This post was originally published in 2018. We’ve updated it to more accurately reflect today’s circumstances.
No matter where you live in the country, politics is a pervasive and constant part of our culture. If you’re contemplating a role in government where you serve an elected official, or perhaps you’re already working for one, these helpful strategies will help you navigate what can be tricky and unexpected waters.
In my role as a public affairs specialist, I am in a unique position serving as the sole communications and public engagement staff member on a small team of six people. As a collective staff, we serve a nine-member publicly elected statewide education board. Because my role is focused on communicating internally and externally with education stakeholders, I am always cognizant of my professional actions in order to ensure transparency.
Keep Your Opinions to Yourself
It is important to remember that your work is not about you. You are representing and working on behalf of the elected member who you serve. While you can discuss your thoughts and opinions with your co-workers, ensure that everything you write and communicate is in the voice of that elected representative. This means that you will need to spend time learning about specific positions the person has taken on certain issues and/or specific causes or efforts strongly supported by the elected official.
Avoid Election Interactions
Election time often brings an uncomfortable quandary for most staff members of elected officials. For instance, I live in a particular section of the city that had a member of our education board up for election. Working in communications, I am often present at education and government meetings around the city and I often run into candidates for public office. My tact is always to avoid contact as much as possible. When friends and family ask me about upcoming (or ongoing) elections, I always direct them to places where they can find information but never provide advice in any way, shape or form.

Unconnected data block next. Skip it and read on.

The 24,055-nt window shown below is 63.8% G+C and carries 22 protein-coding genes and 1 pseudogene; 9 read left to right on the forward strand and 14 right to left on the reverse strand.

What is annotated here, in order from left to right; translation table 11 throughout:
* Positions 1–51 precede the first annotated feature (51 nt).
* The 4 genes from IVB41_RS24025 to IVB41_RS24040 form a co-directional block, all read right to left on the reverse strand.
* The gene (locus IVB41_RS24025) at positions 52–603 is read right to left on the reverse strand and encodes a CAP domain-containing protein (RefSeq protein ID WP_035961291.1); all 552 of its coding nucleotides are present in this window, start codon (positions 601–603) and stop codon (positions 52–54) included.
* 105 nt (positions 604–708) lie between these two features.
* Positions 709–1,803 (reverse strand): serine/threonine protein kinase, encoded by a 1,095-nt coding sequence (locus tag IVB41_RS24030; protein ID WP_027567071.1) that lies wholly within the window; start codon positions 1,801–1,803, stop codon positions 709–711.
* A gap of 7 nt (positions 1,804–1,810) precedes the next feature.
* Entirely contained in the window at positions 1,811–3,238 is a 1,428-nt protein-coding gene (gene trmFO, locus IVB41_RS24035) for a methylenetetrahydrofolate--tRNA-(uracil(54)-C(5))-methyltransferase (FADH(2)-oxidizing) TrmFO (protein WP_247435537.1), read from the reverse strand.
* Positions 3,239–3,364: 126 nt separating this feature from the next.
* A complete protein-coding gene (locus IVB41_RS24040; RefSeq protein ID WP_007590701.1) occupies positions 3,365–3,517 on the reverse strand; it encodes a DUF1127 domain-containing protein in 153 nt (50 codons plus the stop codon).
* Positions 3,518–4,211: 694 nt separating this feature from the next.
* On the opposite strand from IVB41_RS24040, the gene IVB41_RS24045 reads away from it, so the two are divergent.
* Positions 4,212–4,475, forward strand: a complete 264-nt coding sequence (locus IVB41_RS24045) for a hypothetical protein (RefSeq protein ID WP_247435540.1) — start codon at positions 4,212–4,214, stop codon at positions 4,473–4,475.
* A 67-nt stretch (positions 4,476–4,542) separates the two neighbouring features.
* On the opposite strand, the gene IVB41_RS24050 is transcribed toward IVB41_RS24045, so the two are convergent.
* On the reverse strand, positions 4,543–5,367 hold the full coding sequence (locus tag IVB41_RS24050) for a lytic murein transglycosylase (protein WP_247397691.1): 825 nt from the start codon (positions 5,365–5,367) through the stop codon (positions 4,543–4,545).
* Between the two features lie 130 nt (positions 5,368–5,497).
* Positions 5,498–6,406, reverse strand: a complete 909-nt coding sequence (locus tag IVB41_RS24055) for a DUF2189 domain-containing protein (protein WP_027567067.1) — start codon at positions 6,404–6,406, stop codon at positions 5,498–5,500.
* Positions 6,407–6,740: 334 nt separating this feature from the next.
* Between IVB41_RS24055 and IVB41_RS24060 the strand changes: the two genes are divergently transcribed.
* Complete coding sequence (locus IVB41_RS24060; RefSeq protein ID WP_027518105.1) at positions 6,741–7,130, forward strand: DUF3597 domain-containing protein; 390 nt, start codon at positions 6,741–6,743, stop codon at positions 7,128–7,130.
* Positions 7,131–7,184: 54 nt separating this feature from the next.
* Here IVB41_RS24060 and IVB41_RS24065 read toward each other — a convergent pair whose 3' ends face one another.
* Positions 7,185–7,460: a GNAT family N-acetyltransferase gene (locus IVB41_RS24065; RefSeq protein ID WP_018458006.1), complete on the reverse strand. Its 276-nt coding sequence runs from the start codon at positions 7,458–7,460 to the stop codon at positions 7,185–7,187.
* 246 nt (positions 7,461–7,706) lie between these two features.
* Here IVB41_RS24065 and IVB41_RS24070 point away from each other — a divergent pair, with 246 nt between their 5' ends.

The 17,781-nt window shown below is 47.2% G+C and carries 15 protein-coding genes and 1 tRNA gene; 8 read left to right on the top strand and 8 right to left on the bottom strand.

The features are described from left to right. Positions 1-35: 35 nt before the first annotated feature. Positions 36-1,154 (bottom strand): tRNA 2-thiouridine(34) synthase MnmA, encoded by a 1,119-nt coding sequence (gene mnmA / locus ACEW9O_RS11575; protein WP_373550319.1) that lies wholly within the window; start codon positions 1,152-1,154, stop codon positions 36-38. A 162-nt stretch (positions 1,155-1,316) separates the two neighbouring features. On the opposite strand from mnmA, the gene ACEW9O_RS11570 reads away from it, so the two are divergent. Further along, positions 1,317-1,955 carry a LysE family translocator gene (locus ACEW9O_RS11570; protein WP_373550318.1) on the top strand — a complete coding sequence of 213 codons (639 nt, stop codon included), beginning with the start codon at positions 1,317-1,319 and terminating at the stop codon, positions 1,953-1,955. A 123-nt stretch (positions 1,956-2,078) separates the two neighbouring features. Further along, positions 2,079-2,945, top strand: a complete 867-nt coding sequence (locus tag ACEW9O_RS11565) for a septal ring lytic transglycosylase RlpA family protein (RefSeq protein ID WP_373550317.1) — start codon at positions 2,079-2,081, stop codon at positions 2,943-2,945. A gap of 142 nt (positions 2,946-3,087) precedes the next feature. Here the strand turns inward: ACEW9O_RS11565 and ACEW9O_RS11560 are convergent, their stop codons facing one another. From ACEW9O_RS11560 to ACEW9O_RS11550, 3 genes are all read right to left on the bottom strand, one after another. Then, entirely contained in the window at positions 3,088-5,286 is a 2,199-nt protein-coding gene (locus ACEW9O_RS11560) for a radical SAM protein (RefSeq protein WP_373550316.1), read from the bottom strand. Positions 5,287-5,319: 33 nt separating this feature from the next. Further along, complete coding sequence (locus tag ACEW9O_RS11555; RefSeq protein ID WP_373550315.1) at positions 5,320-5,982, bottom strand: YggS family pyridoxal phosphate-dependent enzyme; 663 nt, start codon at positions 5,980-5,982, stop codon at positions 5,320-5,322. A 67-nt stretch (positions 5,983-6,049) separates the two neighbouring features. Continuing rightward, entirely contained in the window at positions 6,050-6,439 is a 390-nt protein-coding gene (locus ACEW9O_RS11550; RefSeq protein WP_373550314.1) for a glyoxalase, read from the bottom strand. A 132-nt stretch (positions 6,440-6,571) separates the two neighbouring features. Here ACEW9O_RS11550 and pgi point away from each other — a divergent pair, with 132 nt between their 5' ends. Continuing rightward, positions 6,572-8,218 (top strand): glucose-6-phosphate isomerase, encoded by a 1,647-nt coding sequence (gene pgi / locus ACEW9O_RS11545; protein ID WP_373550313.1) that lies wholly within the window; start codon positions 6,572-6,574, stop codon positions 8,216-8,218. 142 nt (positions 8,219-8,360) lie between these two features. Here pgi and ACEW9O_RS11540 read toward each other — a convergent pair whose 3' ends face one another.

At the end of the day, the choice to work in a government role for an elected official should ultimately be about public service. I specifically moved five years ago to find professional opportunities where I could serve others. It is with this mindset that I approach my work. It is key to remember that your elected official earned the role based on constituents who cast their ballot. The elected official earned that right to represent the needs and concerns of the public, and you are an individual hired to help that person carry out their mission.
Whose Agenda is it Anyway?
One of the biggest challenges in my role is that I craft messages for a collective board and not for one specific person. However, each elected official comes to the role with a slate of agenda items that remain important to particular constituents. The individual elected official’s priorities are just that: priorities for that individual. I keep my focus on what policy issues the board as a whole is focused on. If you are in a role where you work for a sole elected official, remember that you signed on to work on items that are important to that person. Again, it is not about your preferences or what you would like to see accomplished. It always circles back to the elected official.
Paul Negron is part of the GovLoop Featured Contributor program, where we feature articles by government voices from all across the country (and world!). To see more Featured Contributor posts, click here.